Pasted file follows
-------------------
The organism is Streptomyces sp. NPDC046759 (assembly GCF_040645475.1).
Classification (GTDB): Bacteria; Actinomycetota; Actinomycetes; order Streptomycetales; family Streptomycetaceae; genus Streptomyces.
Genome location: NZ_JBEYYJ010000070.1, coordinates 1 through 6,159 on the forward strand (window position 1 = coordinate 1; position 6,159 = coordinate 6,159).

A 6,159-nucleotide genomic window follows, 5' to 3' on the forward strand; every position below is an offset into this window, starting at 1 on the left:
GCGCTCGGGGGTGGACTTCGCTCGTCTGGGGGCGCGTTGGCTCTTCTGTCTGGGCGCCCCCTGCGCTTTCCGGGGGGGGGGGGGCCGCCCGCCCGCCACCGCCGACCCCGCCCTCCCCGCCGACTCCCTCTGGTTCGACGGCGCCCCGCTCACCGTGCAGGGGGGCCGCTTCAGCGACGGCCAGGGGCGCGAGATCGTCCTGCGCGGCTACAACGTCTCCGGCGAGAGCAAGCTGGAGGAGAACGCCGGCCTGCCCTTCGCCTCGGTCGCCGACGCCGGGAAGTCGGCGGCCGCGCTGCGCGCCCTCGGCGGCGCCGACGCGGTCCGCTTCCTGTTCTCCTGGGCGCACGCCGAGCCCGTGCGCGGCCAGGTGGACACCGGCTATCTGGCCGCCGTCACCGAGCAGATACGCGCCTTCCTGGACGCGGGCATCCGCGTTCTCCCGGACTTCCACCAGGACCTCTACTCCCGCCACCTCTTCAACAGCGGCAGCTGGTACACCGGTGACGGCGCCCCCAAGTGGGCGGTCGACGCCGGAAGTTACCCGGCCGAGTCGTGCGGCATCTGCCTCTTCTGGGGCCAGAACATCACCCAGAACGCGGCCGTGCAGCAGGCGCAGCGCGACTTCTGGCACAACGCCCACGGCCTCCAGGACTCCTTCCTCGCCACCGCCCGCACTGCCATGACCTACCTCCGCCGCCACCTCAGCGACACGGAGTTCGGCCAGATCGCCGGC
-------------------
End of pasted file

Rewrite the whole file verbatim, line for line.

The organism is Streptomyces sp. NPDC046759 (assembly GCF_040645475.1).
Classification (GTDB): Bacteria; Actinomycetota; Actinomycetes; order Streptomycetales; family Streptomycetaceae; genus Streptomyces.
Genome location: NZ_JBEYYJ010000070.1, coordinates 1 through 6,159 on the forward strand (window position 1 = coordinate 1; position 6,159 = coordinate 6,159).

A 6,159-nucleotide genomic window follows, 5' to 3' on the forward strand; every position below is an offset into this window, starting at 1 on the left:
GCGCTCGGGGGTGGACTTCGCTCGTCTGGGGGCGCGTTGGCTCTTCTGTCTGGGCGCCCCCTGCGCTTTCCGGGGGGGGGGGGGCCGCCCGCCCGCCACCGCCGACCCCGCCCTCCCCGCCGACTCCCTCTGGTTCGACGGCGCCCCGCTCACCGTGCAGGGGGGCCGCTTCAGCGACGGCCAGGGGCGCGAGATCGTCCTGCGCGGCTACAACGTCTCCGGCGAGAGCAAGCTGGAGGAGAACGCCGGCCTGCCCTTCGCCTCGGTCGCCGACGCCGGGAAGTCGGCGGCCGCGCTGCGCGCCCTCGGCGGCGCCGACGCGGTCCGCTTCCTGTTCTCCTGGGCGCACGCCGAGCCCGTGCGCGGCCAGGTGGACACCGGCTATCTGGCCGCCGTCACCGAGCAGATACGCGCCTTCCTGGACGCGGGCATCCGCGTTCTCCCGGACTTCCACCAGGACCTCTACTCCCGCCACCTCTTCAACAGCGGCAGCTGGTACACCGGTGACGGCGCCCCCAAGTGGGCGGTCGACGCCGGAAGTTACCCGGCCGAGTCGTGCGGCATCTGCCTCTTCTGGGGCCAGAACATCACCCAGAACGCGGCCGTGCAGCAGGCGCAGCGCGACTTCTGGCACAACGCCCACGGCCTCCAGGACTCCTTCCTCGCCACCGCCCGCACTGCCATGACCTACCTCCGCCGCCACCTCAGCGACACGGAGTTCGGCCAGATCGCCGGC